Audit reveals 19 points for improvement for College of DuPage

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Audit reveals 19 points for improvement for College of DuPage

Trustee Charles Bernstein, President of the Audit Committee at a news conference the day the audit was released.

Trustee Charles Bernstein, President of the Audit Committee at a news conference the day the audit was released.

Lucas Koprowski

Trustee Charles Bernstein, President of the Audit Committee at a news conference the day the audit was released.

Lucas Koprowski

Lucas Koprowski

Trustee Charles Bernstein, President of the Audit Committee at a news conference the day the audit was released.

Bridget Kingston, News Editor

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The Illinois Auditor General released its performance audit on College of DuPage on Wednesday Sept. 28, offering 19 recommendations for the Board of Trustees to improve oversight, operations and transparency. The college agrees with all 19 points.

The report examined whether the college fulfilled its responsibilities during fiscal years 2011 through 2014, revealing that the board of trustees was not evaluating former President Robert Breuder’s performance annually, as is required by policy. Lack of oversight and approval of financial investments, contracts and budget transfers also raised questions.

“There truly, authentically, were no surprises here,” COD President Ann Rondeau said.“I think the real test moving forward is just going to be helping people learn how to do things differently.”

Board of trustees Chairwoman Deanne Mazzochi agreed that the majority of the points the audit highlighted were old news, and that the college is already on the road to fixing them.

“We’ve spent the better part of the last 18 months looking at and focusing on improving these same issues,” Board Chairwoman Deanne Mazzochi said at a news conference last Wednesday. “To a certain extent, nothing was a surprise.”

The audit revealed that the majority of the school’s purchases were not competitively bid and the procurement policies did not always comply with the established requirements.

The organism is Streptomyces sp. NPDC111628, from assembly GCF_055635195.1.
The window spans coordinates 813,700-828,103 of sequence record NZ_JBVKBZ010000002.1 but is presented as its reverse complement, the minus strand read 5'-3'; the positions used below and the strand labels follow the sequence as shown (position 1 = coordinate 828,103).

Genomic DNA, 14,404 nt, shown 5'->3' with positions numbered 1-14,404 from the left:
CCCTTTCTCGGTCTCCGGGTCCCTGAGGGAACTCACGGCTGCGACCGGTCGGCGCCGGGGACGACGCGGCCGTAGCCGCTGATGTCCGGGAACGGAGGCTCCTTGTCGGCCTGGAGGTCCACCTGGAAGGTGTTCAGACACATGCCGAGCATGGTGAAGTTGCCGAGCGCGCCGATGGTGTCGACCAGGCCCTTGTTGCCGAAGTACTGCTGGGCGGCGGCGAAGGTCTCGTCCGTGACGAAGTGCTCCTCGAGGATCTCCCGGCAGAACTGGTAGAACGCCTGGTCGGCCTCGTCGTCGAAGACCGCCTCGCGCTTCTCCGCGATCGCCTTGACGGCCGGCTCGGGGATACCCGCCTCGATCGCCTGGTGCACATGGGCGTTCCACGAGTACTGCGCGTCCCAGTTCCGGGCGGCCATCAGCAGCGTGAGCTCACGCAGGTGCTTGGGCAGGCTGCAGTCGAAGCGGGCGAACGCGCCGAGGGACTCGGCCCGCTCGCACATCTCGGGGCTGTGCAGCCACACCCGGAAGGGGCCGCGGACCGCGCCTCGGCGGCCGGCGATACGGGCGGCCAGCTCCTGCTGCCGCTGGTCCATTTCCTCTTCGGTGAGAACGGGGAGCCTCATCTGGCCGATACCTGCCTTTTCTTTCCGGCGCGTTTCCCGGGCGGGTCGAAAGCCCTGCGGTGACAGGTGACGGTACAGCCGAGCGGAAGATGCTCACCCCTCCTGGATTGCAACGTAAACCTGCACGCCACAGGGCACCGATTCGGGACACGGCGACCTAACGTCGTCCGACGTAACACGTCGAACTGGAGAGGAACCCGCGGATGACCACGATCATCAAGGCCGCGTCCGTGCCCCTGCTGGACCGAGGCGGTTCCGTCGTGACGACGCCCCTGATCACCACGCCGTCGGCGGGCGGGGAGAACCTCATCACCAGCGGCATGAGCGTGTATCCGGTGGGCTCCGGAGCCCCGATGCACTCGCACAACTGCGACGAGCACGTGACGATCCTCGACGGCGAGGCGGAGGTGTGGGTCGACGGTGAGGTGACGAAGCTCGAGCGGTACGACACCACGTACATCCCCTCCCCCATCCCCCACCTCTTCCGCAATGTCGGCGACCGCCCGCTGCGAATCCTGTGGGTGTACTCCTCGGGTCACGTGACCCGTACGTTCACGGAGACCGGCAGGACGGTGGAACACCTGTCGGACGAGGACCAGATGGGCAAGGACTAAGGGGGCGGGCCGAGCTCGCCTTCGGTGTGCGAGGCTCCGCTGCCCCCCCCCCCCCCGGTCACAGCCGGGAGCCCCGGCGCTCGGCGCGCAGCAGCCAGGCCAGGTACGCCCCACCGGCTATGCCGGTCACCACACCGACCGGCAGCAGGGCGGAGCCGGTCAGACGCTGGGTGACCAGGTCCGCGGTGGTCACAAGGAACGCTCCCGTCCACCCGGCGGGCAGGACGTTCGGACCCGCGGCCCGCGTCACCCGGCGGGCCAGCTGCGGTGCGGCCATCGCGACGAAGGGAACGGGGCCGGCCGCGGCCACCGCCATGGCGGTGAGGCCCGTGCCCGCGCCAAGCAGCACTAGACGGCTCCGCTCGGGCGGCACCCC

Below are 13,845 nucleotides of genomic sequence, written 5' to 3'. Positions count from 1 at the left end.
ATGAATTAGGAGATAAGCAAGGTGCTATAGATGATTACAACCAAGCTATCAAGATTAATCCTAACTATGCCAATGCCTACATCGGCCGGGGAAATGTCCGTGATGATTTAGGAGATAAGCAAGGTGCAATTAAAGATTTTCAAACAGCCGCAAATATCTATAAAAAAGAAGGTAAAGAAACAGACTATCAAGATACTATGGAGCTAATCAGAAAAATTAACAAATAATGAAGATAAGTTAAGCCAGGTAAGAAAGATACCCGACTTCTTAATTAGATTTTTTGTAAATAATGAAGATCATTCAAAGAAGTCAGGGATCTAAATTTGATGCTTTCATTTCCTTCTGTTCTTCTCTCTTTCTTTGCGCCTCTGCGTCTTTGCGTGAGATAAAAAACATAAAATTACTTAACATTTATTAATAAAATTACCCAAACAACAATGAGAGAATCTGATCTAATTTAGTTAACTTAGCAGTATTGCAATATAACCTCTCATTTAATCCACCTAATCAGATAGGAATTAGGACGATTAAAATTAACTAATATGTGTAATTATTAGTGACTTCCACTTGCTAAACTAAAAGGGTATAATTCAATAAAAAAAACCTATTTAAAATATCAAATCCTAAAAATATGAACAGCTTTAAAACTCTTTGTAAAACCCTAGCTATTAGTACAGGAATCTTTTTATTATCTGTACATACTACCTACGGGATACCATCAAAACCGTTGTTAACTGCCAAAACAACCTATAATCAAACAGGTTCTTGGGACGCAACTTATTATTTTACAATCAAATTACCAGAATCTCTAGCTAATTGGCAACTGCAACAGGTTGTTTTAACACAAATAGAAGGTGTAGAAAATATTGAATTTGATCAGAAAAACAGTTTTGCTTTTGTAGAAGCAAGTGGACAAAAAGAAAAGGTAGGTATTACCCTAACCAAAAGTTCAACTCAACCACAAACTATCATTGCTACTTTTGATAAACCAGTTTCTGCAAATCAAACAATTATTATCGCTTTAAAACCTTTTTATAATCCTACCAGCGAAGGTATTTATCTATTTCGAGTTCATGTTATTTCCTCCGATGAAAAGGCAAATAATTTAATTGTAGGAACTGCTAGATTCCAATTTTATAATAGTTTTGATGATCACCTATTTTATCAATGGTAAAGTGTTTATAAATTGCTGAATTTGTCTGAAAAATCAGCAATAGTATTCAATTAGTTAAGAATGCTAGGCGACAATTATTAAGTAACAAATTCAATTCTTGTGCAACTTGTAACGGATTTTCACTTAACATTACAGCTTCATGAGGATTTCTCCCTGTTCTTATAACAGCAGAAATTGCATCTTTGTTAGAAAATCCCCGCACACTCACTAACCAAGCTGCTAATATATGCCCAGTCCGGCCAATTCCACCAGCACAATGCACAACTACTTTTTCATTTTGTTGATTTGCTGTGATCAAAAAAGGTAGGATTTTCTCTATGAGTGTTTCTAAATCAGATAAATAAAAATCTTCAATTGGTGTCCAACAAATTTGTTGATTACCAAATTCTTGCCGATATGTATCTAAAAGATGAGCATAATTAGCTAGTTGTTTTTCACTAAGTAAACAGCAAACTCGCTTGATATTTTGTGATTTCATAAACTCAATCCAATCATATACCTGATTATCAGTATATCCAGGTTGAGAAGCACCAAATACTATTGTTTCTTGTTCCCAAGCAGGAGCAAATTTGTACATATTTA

Between 2007 and 2013, the College issued a total of $321.84 million in bonds and awarded contracts for construction before obtaining Illinois Community College Board (ICCB) approval, as is required by ICCB rules.

“There certainly are additional items the audit revealed, for example construction, that we will be looking far more closely at,” Mazzochi said. “We will be examining our policies and past internal procedures to really ensure that we are fully in compliance with the law.”

The audit details that, compared to peer colleges, Breuder received the highest total compensation for all four years reviewed, reaching $495,092 in 2014. Three of the 16 presidents at the compared colleges received a lump sum payment upon separation, ranging from $103,269 (Morton College) to $380,245 (Moraine Valley). The COD Board awarded Breuder an outgoing lump sum severance payment of $762,868 in January of 2015.

“We had a board with members that were asking different things of the president,” Rondeau said. “Maybe they didn’t see a need at the time for oversight the way the current board does.”

The current board plans to keep taking steps forward to satisfy the recommendations from the audit. Committees are in place to provide further control, as well as additional training for current and future trustees.

“We’ve done a lot, but we still have a lot to do,” Trustee and Chairman of the Audit Committee Charles Bernstein said at a news conference last Wednesday. “We look forward to doing it.”

The board agreed to authorize the audit in April of 2015. The final cost of the report process is still unknown by the college.

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